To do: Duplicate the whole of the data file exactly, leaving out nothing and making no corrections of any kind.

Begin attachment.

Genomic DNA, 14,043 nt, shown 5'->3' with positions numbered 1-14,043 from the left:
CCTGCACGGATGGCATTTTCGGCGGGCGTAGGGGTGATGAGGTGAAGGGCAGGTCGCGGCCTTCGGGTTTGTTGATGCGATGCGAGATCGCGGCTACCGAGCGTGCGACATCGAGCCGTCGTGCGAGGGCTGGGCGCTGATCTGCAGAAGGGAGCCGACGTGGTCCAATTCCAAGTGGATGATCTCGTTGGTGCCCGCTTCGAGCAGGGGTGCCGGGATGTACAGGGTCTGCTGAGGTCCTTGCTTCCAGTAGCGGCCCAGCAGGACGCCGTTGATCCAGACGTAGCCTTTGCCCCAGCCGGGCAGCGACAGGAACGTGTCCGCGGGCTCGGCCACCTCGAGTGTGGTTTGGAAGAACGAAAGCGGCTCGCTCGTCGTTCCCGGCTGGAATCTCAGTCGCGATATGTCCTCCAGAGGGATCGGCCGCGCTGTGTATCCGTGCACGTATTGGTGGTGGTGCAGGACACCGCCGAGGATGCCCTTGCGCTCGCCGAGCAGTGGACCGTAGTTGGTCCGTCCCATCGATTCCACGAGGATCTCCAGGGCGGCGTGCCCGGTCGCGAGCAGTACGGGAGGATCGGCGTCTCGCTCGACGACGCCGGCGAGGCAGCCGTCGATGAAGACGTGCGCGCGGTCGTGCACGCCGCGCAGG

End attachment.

Genomic DNA, 14,043 nt, shown 5'->3' with positions numbered 1-14,043 from the left:
CCTGCACGGATGGCATTTTCGGCGGGCGTAGGGGTGATGAGGTGAAGGGCAGGTCGCGGCCTTCGGGTTTGTTGATGCGATGCGAGATCGCGGCTACCGAGCGTGCGACATCGAGCCGTCGTGCGAGGGCTGGGCGCTGATCTGCAGAAGGGAGCCGACGTGGTCCAATTCCAAGTGGATGATCTCGTTGGTGCCCGCTTCGAGCAGGGGTGCCGGGATGTACAGGGTCTGCTGAGGTCCTTGCTTCCAGTAGCGGCCCAGCAGGACGCCGTTGATCCAGACGTAGCCTTTGCCCCAGCCGGGCAGCGACAGGAACGTGTCCGCGGGCTCGGCCACCTCGAGTGTGGTTTGGAAGAACGAAAGCGGCTCGCTCGTCGTTCCCGGCTGGAATCTCAGTCGCGATATGTCCTCCAGAGGGATCGGCCGCGCTGTGTATCCGTGCACGTATTGGTGGTGGTGCAGGACACCGCCGAGGATGCCCTTGCGCTCGCCGAGCAGTGGACCGTAGTTGGTCCGTCCCATCGATTCCACGAGGATCTCCAGGGCGGCGTGCCCGGTCGCGAGCAGTACGGGAGGATCGGCGTCTCGCTCGACGACGCCGGCGAGGCAGCCGTCGATGAAGACGTGCGCGCGGTCGTGCACGCCGCGCAGG